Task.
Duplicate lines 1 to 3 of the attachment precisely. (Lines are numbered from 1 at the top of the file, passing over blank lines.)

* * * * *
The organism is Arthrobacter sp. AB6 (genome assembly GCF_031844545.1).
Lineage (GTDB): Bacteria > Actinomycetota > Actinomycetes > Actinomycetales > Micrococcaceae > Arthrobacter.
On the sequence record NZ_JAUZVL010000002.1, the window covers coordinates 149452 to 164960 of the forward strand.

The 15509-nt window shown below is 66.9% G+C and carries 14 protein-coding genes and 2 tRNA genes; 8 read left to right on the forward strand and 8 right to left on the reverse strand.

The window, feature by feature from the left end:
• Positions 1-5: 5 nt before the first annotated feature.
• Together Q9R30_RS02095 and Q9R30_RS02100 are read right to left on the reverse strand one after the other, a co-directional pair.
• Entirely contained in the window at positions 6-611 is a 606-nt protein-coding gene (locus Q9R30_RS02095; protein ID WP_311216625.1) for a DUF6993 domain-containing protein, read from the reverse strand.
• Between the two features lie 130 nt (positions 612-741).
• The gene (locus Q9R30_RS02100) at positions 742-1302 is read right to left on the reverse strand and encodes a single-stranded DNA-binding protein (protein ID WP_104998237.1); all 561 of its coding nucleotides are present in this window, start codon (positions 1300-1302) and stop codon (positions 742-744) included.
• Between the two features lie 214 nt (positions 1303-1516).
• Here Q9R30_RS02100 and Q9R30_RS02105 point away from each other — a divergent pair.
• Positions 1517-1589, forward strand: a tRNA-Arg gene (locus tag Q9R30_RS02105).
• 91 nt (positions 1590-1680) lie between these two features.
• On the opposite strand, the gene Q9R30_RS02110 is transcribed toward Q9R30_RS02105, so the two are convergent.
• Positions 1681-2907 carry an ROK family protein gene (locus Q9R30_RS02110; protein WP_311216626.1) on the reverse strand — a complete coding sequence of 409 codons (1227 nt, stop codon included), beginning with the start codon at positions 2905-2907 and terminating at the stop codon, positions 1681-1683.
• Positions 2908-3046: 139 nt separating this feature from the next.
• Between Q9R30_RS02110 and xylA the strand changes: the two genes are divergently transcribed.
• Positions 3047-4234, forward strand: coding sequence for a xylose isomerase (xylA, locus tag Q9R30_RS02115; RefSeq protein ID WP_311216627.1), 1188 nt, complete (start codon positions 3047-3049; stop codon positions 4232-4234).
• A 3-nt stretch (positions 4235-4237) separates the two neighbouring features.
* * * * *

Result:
The organism is Arthrobacter sp. AB6 (genome assembly GCF_031844545.1).
Lineage (GTDB): Bacteria > Actinomycetota > Actinomycetes > Actinomycetales > Micrococcaceae > Arthrobacter.
On the sequence record NZ_JAUZVL010000002.1, the window covers coordinates 149452 to 164960 of the forward strand.